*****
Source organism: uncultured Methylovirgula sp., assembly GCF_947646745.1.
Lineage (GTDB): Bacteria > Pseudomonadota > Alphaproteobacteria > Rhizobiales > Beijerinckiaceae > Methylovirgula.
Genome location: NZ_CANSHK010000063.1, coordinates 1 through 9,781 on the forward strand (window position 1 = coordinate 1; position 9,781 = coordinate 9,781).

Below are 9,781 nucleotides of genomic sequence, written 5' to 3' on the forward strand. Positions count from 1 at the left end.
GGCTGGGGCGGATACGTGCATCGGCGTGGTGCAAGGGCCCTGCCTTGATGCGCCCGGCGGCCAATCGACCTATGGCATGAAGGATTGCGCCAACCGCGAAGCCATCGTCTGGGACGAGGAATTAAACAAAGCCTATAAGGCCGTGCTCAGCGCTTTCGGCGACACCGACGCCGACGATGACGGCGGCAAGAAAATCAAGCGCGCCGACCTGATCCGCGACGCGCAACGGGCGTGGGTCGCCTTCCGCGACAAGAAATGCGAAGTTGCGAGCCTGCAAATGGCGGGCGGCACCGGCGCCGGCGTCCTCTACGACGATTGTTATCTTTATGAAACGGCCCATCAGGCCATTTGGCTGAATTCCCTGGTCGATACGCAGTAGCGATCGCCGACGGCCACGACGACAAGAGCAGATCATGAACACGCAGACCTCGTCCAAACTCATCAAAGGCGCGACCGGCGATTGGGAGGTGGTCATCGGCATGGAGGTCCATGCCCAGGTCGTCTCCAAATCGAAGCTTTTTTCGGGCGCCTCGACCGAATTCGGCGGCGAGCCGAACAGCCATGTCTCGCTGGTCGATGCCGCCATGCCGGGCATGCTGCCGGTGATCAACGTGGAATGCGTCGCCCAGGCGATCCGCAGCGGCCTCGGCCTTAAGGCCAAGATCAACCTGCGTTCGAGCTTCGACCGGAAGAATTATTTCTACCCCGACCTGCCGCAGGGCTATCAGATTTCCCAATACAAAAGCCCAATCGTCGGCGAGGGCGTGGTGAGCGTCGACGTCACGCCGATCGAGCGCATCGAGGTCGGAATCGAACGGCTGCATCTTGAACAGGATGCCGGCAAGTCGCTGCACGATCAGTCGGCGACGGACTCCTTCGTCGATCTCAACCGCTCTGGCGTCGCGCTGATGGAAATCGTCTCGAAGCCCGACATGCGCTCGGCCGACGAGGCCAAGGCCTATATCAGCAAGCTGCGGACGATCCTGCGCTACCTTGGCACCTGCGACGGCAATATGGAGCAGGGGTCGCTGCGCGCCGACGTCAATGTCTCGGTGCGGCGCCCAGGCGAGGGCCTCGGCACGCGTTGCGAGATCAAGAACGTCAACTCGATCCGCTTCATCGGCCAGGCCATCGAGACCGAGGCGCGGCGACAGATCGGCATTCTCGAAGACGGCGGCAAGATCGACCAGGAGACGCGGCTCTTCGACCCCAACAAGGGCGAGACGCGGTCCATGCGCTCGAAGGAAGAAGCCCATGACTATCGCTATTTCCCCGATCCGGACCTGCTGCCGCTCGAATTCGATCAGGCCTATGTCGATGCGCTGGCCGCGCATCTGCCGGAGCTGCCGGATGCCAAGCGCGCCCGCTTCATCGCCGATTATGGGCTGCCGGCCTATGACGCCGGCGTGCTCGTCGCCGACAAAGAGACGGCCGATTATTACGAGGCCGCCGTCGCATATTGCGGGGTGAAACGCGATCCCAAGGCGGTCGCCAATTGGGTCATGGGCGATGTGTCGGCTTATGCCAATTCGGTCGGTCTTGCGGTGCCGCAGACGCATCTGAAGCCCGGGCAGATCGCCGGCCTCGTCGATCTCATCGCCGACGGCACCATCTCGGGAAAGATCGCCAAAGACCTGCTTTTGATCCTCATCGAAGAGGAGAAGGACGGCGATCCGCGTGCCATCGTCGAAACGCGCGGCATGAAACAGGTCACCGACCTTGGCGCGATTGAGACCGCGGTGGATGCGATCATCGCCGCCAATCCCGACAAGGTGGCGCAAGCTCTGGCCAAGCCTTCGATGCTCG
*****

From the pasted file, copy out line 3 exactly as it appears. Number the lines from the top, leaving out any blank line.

Genome location: NZ_CANSHK010000063.1, coordinates 1 through 9,781 on the forward strand (window position 1 = coordinate 1; position 9,781 = coordinate 9,781).